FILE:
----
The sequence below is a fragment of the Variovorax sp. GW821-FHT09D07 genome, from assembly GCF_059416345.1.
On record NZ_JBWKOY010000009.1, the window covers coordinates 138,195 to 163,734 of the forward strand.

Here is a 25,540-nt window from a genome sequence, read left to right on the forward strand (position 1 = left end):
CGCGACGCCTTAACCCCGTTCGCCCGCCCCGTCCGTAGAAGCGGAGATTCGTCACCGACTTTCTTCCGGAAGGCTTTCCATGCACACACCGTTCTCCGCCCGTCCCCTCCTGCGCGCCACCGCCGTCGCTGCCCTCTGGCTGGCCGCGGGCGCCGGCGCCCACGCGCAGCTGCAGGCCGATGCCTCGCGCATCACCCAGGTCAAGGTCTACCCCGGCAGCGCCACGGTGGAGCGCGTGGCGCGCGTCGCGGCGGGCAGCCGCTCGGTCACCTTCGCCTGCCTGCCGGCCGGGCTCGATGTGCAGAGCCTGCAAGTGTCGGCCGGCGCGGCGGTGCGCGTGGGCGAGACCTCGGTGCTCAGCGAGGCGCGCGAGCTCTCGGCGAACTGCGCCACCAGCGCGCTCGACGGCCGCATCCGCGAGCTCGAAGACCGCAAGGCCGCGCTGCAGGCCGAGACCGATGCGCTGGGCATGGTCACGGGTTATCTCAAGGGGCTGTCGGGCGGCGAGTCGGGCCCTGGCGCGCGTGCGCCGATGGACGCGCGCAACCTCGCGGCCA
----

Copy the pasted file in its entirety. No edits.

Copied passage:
The sequence below is a fragment of the Variovorax sp. GW821-FHT09D07 genome, from assembly GCF_059416345.1.
On record NZ_JBWKOY010000009.1, the window covers coordinates 138,195 to 163,734 of the forward strand.

Here is a 25,540-nt window from a genome sequence, read left to right on the forward strand (position 1 = left end):
CGCGACGCCTTAACCCCGTTCGCCCGCCCCGTCCGTAGAAGCGGAGATTCGTCACCGACTTTCTTCCGGAAGGCTTTCCATGCACACACCGTTCTCCGCCCGTCCCCTCCTGCGCGCCACCGCCGTCGCTGCCCTCTGGCTGGCCGCGGGCGCCGGCGCCCACGCGCAGCTGCAGGCCGATGCCTCGCGCATCACCCAGGTCAAGGTCTACCCCGGCAGCGCCACGGTGGAGCGCGTGGCGCGCGTCGCGGCGGGCAGCCGCTCGGTCACCTTCGCCTGCCTGCCGGCCGGGCTCGATGTGCAGAGCCTGCAAGTGTCGGCCGGCGCGGCGGTGCGCGTGGGCGAGACCTCGGTGCTCAGCGAGGCGCGCGAGCTCTCGGCGAACTGCGCCACCAGCGCGCTCGACGGCCGCATCCGCGAGCTCGAAGACCGCAAGGCCGCGCTGCAGGCCGAGACCGATGCGCTGGGCATGGTCACGGGTTATCTCAAGGGGCTGTCGGGCGGCGAGTCGGGCCCTGGCGCGCGTGCGCCGATGGACGCGCGCAACCTCGCGGCCA